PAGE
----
When Tahane meets them for the first time, her purpose is to let them know that help is available to them, that they are not alone.

“When we show up and they see we are Syrian, they are relieved. They hear our voices, they connect to our stories. We tell them we understand, that we went through this, too,” Tahane says.

Tahane lost all that she had built when her house was demolished by bombs. Thankfully, she and her family survived.

“We were all hiding in my basement and we could hear the planes above us and feel the shaking from the bombs. We grabbed our things and just ran,” she says.

“I can’t explain what it felt like in that moment. We just wanted to make sure the kids were OK. We ran out onto the street and waved the first car to get in and get out. There were many cars passing and carrying the injured…we went in one of those cars to Damascus.”

Tahane listens to families who share stories of grief and loss remarkably similar to her own, showing patience and care as they come to grips with their new reality.

“I can’t forget my first visit. I could cry as I think about it. I could not have imagined that the situation facing other Syrians was worse than my own,” she says. “Those who are newly arrived literally have nothing with them. So anything can help them to start their lives. Every time I visit a new family, I wish I had more to help them.”

Tahane recognizes that, in many ways, helping fellow Syrians helps her, too.

“My volunteering here with Caritas helps me to adapt, to not to forget what I’ve left behind. When I’m helping others, I know I’m helping myself. I might be unable to help Syrians within Syria. But when I am helping a Syrian family here, I am helping Syria in one way or another.”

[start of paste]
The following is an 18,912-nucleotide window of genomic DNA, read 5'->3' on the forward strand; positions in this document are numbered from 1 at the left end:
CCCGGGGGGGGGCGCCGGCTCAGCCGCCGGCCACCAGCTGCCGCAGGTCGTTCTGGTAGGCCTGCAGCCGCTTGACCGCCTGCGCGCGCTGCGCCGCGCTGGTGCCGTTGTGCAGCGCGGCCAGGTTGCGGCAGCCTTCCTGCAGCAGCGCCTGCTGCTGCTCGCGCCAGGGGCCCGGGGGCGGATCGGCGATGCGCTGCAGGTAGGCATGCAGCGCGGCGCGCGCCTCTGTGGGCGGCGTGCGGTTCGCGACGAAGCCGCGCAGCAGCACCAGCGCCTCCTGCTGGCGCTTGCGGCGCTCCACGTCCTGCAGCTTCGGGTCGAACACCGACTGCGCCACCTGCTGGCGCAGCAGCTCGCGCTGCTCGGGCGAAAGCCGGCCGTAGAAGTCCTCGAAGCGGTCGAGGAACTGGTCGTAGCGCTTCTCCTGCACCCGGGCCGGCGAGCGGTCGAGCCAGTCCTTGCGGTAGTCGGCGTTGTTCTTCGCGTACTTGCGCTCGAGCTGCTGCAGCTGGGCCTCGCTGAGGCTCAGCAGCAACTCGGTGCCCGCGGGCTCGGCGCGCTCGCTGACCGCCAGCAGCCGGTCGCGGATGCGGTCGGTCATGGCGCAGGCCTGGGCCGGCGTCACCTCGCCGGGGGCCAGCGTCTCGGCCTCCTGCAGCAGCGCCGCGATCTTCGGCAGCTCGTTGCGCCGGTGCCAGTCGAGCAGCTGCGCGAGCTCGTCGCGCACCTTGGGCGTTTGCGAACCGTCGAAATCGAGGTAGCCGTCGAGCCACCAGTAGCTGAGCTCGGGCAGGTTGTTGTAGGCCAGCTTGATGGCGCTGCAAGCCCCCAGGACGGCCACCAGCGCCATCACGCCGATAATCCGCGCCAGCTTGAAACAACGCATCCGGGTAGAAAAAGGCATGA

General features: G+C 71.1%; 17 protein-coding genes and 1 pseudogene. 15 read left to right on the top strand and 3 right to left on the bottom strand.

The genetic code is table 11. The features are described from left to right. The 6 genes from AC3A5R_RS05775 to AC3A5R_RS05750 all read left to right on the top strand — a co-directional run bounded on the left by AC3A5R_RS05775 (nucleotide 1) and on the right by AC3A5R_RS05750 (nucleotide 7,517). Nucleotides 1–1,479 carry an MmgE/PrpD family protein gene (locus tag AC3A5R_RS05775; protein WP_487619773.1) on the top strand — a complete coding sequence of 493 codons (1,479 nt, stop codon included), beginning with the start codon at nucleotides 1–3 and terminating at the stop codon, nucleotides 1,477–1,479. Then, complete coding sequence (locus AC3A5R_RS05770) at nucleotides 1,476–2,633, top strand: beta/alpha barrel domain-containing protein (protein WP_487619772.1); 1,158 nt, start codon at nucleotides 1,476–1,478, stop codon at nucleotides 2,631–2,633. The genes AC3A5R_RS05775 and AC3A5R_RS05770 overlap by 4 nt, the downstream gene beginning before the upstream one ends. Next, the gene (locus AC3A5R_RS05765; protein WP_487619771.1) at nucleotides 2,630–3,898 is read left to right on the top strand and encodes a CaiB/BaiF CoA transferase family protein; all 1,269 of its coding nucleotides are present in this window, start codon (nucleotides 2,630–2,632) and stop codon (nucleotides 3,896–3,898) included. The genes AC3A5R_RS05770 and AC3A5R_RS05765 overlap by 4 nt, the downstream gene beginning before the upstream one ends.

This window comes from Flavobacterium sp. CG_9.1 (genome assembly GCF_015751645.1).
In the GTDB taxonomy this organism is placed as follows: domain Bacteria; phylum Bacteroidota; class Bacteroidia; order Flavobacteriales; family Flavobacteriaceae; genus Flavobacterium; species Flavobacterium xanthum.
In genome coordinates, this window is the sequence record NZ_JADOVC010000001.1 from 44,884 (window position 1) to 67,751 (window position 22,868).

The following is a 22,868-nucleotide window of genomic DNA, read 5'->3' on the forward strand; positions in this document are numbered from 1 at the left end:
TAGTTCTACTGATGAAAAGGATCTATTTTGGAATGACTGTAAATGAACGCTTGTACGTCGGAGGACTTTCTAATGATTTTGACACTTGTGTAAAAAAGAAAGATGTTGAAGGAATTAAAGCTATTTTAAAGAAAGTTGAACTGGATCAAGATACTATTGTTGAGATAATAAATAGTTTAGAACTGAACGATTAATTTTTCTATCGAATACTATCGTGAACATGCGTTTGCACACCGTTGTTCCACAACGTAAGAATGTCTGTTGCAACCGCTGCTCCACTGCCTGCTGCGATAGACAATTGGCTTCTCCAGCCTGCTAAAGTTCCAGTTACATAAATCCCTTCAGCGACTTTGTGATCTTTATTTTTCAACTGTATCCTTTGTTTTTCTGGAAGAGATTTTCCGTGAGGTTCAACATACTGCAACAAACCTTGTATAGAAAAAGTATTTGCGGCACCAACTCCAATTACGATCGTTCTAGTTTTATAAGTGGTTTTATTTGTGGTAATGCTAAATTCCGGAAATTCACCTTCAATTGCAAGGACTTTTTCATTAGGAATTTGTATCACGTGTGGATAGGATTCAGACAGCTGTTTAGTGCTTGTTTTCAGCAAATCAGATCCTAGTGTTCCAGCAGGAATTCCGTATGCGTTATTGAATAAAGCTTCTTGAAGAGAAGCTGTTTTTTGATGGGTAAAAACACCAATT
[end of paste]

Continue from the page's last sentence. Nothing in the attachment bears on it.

As the needs dramatically grow for the millions of refugees across the region, more Syrian refugees are part of the humanitarian response to save their brethren.

“What gives me great joy is when I see these families the first time they enter the Caritas Jordan center. They know no one. Then they see me, they see our Syrian volunteer team, they know us and they feel instantly secure.”

Tahane loves her work so much she can’t imagine not doing it. She says one of the first thing she hopes for is that she can work back in Syria to help Syrians when they return to their country and start to rebuild, to recover.

“The difference of where we are from, our economic backgrounds, the things that made us different in Syria-that is not relevant here. We are all refugees. We are all in need of help. We are all the same.”

Caroline Brennan is CRS’ senior communications officer for the emergency response team. This post first appeared on the CRS website.

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Filed under Conflicts and Disasters, Emergencies, Emergencies in Syria, Jordan, Middle East & North Africa, Peacebuilding, Refugees, Syria

Calais : le Secours Catholique soutient les réfugiés syriens

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Credit: Secours Catholique

Alors qu’une cinquantaine de réfugiés syriens sont regroupés  sur la passerelle menant au terminal ferry du port de Calais pour dénoncer leurs conditions de vie en France, Noémie Bourdet, bénévole au Secours Catholique de Calais, fait le point sur la situation.